Monday, August 2, 2010

Theater, sex, crime converge once again

The man who stole Shakespeare to fund a good time and a girl got eight years and a tongue-lashing from a judge for booklegging a priceless early edition of the Bard's works, the British press reported today.
An unemployed antiques dealer with a taste for the high life was jailed today for eight years after he was convicted of handling a stolen copy of a rare first collection of Shakespeare's plays.

Raymond Scott, 53, who drove a yellow Ferrari and posed as an international playboy despite having huge debts, walked into one of the world's leading Shakespeare research centres with the 17th century book.

Staff at the renowned Folger Shakespeare Library in Washington D.C. recognised the valuable book and called the police, the British Embassy and the FBI.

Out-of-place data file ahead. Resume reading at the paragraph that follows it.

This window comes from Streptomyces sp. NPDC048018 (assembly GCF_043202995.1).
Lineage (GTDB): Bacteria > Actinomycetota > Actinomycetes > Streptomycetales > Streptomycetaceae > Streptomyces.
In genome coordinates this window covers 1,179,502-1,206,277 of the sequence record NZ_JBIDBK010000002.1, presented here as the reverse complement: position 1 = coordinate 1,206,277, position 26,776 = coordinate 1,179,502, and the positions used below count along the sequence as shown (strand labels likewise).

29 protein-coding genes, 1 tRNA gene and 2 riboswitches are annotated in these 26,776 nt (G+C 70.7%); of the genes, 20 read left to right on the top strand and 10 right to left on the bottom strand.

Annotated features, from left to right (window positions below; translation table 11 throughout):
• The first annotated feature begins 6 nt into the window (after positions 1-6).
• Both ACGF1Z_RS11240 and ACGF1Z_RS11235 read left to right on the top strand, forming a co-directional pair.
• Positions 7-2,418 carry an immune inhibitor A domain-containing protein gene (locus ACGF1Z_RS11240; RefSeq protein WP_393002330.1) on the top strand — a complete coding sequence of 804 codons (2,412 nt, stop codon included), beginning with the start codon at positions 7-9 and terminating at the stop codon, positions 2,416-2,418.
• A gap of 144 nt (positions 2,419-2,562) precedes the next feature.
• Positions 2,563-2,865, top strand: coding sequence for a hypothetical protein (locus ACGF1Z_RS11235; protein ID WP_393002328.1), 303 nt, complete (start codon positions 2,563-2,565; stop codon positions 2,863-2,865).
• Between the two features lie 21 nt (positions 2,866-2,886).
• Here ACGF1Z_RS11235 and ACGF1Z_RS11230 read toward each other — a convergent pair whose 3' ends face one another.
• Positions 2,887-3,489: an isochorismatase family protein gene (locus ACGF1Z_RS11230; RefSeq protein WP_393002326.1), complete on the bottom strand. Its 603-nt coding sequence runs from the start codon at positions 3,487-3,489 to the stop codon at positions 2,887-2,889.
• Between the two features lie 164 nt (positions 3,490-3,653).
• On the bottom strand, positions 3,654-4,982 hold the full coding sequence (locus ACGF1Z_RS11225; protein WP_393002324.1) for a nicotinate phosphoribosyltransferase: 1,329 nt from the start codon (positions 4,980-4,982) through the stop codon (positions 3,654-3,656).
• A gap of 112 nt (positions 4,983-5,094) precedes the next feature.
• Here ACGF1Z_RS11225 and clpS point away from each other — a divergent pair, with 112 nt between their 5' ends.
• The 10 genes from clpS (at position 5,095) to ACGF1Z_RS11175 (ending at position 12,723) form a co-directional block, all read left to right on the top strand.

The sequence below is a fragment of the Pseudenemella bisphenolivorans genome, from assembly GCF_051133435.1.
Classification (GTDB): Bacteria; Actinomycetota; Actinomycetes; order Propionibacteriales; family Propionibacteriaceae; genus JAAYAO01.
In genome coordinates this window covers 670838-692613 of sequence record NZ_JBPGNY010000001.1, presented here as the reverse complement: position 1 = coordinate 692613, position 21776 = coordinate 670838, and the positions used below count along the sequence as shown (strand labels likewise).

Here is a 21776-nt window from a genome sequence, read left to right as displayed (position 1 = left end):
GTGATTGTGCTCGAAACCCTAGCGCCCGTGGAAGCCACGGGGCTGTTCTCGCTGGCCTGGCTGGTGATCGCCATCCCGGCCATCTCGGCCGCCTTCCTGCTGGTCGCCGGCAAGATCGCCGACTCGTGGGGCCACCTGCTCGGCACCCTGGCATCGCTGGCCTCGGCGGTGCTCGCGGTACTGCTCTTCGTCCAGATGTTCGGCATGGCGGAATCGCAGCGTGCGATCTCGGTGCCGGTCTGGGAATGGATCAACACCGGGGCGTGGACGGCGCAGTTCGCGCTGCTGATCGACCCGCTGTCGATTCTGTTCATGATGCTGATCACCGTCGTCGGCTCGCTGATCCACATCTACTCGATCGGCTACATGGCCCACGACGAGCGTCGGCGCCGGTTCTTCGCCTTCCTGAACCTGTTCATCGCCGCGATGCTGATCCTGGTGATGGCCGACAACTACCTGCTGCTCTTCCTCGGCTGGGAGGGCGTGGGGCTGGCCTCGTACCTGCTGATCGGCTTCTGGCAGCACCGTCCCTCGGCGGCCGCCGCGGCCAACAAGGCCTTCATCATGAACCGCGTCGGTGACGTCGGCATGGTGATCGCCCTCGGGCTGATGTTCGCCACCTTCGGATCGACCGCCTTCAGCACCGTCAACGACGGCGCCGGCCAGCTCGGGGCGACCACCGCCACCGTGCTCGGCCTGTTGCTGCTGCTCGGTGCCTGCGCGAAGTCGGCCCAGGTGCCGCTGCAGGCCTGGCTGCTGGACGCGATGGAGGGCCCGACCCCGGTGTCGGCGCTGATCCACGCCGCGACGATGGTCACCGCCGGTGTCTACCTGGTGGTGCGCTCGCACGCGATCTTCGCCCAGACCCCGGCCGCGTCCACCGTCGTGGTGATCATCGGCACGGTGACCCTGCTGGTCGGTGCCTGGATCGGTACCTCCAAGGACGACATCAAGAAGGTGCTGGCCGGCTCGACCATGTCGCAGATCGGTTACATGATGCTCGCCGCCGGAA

Regarded as one of the most important printed works in the English language, less than 250 copies of the collection survive.

They were first printed in 1623, seven years after Shakespeare's death.
Judge angered by crime against culture ...
Last month a jury at Newcastle Crown Court found Scott guilty of handling stolen goods and removing stolen property from Britain.

However, he was cleared of stealing the book from Durham University in 1988.
Passing sentence, Judge Richard Lowden said: "You are to some extent a fantasist and have to some degree a personality disorder and you have been an alcoholic.

"It is clear that from the (psychiatric) report you are not suffering from any mental disorder."

Passing sentence, the judge branded the damage to the First Folio as "cultural vandalisation" and described it as a "quintessentially English treasure".

He said Scott had either deliberately damaged the book himself or was party to its damage and attempted to benefit from it.

"It would be regarded by many as priceless but to you it was definitely at a very big price and you went to very great lengths for that price," Judge Lowden told Scott.

"Your motivation was for financial gain.

"You wanted to fund an extremely ludicrous playboy lifestyle in order to impress a woman you met in Cuba.

"Your Cuban friends were brought in to provide support for your elaborate scheme."


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